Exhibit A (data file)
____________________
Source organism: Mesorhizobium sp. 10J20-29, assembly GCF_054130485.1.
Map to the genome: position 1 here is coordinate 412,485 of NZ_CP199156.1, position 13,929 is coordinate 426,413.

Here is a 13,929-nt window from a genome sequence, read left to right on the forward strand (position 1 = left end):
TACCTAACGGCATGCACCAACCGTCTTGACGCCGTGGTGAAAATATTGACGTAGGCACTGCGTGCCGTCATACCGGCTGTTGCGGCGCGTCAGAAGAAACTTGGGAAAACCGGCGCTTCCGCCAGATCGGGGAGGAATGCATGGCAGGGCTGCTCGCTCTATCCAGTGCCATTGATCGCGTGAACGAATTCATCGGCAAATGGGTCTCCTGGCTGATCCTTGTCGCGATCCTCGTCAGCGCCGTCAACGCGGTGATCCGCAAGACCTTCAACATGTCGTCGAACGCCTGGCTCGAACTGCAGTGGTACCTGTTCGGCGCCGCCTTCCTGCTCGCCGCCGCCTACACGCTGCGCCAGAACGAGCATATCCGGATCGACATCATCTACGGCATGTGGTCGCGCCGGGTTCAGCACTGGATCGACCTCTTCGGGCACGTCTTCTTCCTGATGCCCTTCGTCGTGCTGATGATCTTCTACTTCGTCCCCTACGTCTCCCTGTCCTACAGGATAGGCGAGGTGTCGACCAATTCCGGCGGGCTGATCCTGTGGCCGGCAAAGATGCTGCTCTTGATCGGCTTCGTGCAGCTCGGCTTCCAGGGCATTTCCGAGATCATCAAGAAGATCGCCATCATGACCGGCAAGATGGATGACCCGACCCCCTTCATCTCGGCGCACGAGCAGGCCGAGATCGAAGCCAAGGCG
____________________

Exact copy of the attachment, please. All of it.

Source organism: Mesorhizobium sp. 10J20-29, assembly GCF_054130485.1.
Map to the genome: position 1 here is coordinate 412,485 of NZ_CP199156.1, position 13,929 is coordinate 426,413.

Here is a 13,929-nt window from a genome sequence, read left to right on the forward strand (position 1 = left end):
TACCTAACGGCATGCACCAACCGTCTTGACGCCGTGGTGAAAATATTGACGTAGGCACTGCGTGCCGTCATACCGGCTGTTGCGGCGCGTCAGAAGAAACTTGGGAAAACCGGCGCTTCCGCCAGATCGGGGAGGAATGCATGGCAGGGCTGCTCGCTCTATCCAGTGCCATTGATCGCGTGAACGAATTCATCGGCAAATGGGTCTCCTGGCTGATCCTTGTCGCGATCCTCGTCAGCGCCGTCAACGCGGTGATCCGCAAGACCTTCAACATGTCGTCGAACGCCTGGCTCGAACTGCAGTGGTACCTGTTCGGCGCCGCCTTCCTGCTCGCCGCCGCCTACACGCTGCGCCAGAACGAGCATATCCGGATCGACATCATCTACGGCATGTGGTCGCGCCGGGTTCAGCACTGGATCGACCTCTTCGGGCACGTCTTCTTCCTGATGCCCTTCGTCGTGCTGATGATCTTCTACTTCGTCCCCTACGTCTCCCTGTCCTACAGGATAGGCGAGGTGTCGACCAATTCCGGCGGGCTGATCCTGTGGCCGGCAAAGATGCTGCTCTTGATCGGCTTCGTGCAGCTCGGCTTCCAGGGCATTTCCGAGATCATCAAGAAGATCGCCATCATGACCGGCAAGATGGATGACCCGACCCCCTTCATCTCGGCGCACGAGCAGGCCGAGATCGAAGCCAAGGCG